Every time I use my Apple computers, it becomes more and more apparent that Steve Jobs has wholly sold out user's privacy. Publicly Jobs denies privacy violations:
We've always had a very different view of privacy than some of our colleagues in the [Silicon] Valley. We take privacy extremely seriously.... A lot of people in the Valley think we're really old-fashioned about this...Privacy means people know what they're signing up for, in plain English and repeatedly.... let them know precisely what you're going to do with their data. That's what we think.
But use of an Apple computer on the ground suggests differently.
Let's start with a simple example from a pro app: Apple's Aperture goes after configuration.apple.com every time even with all web checkboxes turned off. l.google.com (location for Google) is understandable if you are using Aperture's built-in geo location services. But not if you have it turned off as I do.
I'm not the first one to find Apple's monitoring of our use of their apps disturbing. The issue of iLife '06 phoning home was a sore spot as far back as 2006. What goes on with iPhones with individual apps tracking every use along with your unique iPhone ID and your Facebook profile is astonishing.
But with the pro apps for which we are paying hundreds of dollars, one would think that one had more than paid for the right to privacy.
What is even more disturbing is that with a virgin Little Snitch install, almost all Apple servers and services are considered safe and permitted out of the box. Why does Objective Development implicitly trust Apple? Moreover, there is nothing to prevent Apple from engineering around Little Snitch and Apple has certainly done so.
known Apple privacy violations in Aperture
I am slowly becoming convinced that there are back doors into even our fruity and once alternative Apple computers. I wonder if user tracking was a deal Apple signed with the devil to be given free road in telecommunications. For decades, Microsoft has taken the side of the US government and security institutions against users. There are hidden files on Windows computers which log all your internet visits and emails in plain text. Very handy for law enforcement. Here's what one IT professional's experience:
Internet history, documents and all sorts of potentially sensitive data is cached as well. When recovering documents for users I've found copies of those documents in some really strange places. The user was just glad I recovered some or all of their lost work. I just sat there scratching my head as to why there was a copy there and not in the normal temp dir where you'd think such files would be kept. Varies from version to version as to where those things turn up.
If this doesn't worry you as a US citizen, take a closer look at the supervisory protection offered by your courts. No requests for wiretaps were turned down in 2009 out of 2,376. These are only the visible wiretaps and not the secret ones rubber stamped behind closed doors. That none were turned down suggests that US law enforcement is not being supervised by the courts. It's the same as all students getting A+ on their exams.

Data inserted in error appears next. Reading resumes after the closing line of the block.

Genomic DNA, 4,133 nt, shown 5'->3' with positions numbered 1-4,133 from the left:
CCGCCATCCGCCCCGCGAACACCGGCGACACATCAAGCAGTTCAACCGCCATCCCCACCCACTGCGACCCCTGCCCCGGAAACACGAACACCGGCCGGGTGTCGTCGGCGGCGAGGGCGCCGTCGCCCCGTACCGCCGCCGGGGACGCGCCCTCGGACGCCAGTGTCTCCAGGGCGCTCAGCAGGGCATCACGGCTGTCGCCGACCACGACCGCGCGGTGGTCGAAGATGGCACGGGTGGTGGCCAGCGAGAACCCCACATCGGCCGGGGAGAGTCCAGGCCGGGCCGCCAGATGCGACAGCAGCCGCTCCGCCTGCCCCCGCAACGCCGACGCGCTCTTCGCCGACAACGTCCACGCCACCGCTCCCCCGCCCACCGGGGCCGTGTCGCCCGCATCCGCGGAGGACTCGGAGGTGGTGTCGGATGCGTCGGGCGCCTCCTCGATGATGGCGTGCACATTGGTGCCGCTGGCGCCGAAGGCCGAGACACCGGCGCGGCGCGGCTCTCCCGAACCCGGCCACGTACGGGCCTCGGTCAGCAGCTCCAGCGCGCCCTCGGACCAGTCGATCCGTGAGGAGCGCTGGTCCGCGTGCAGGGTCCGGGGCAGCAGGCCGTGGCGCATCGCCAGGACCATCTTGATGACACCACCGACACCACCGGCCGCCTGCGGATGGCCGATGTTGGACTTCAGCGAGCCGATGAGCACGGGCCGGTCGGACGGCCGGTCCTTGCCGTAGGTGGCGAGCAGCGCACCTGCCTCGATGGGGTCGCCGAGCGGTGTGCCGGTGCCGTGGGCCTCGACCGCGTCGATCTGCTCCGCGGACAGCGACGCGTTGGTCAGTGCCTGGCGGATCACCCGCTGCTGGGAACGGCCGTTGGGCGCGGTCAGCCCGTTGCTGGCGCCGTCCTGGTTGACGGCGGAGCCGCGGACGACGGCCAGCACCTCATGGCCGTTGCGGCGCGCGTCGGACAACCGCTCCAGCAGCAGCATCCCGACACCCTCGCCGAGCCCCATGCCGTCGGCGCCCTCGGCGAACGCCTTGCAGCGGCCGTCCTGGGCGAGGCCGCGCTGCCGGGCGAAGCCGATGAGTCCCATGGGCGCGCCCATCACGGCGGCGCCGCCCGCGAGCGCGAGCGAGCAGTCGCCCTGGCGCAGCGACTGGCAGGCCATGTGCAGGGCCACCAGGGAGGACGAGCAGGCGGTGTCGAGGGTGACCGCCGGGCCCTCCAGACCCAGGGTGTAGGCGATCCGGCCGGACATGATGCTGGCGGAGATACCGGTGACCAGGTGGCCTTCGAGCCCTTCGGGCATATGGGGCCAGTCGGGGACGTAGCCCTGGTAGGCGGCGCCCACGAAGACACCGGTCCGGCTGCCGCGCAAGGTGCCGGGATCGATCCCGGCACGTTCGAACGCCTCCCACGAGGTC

The Obama administration is openly insisting on unrestricted access to all online communication. Governments all over the world and most notably the UK have enacted laws to force you to reveal the key to any encrypted data with penalties of up to two years in jail. In the case of the UK, even the assessment of taxes or any charge payable to a government department justifies invoking RIPA. The list of agencies who are allowed to invoke the act is forty or more and includes local councils including fire authorities and the Charity Commission.
There is perhaps nowhere where your data is less secure than the UK. Basically if you are travelling to Britain, you'd best take a laptop with next to no information on it: just the bare minimum to access your email. You are free to complain to the Investigatory Powers Tribunal about inappropriate use of surveillance authority under RIPA. In ten years, 956 complaints were registered: only 4 were upheld. Again, the case of all students receiving A+. Those grades don't tally well with the five law enforcement officers jailed for running illegal surveillance networks using RIPA means to ill ends.
Glenn Greenwald quotes surveillance expert Julian Sanchez:
If you want to sift through communications in bulk, it's only going to be feasible with a systemic backdoor.
Apple is doing their share in providing those backdoors and detailed tracking of its users. It does no harm that the data they are collecting on consumers gives them enormous power in the marketplace. So not only do they get favours from the powers to be, they make money to. Plutocratic oligarchy at its best.
What is Apple doing with all its loot? Spending it on filing more patents. The spurious patent strongbox of Apple is filled like a pirate's chest.
Google is no better than Apple and probably worse. So as a computer user, you have three commercial choices of whom to trust with access to your data:
- Google, the greatest data miners in history and close allies of the US government
- Microsoft, proven collaborators (how much of their poor security practices are deliberate and how much is intentional is the only question)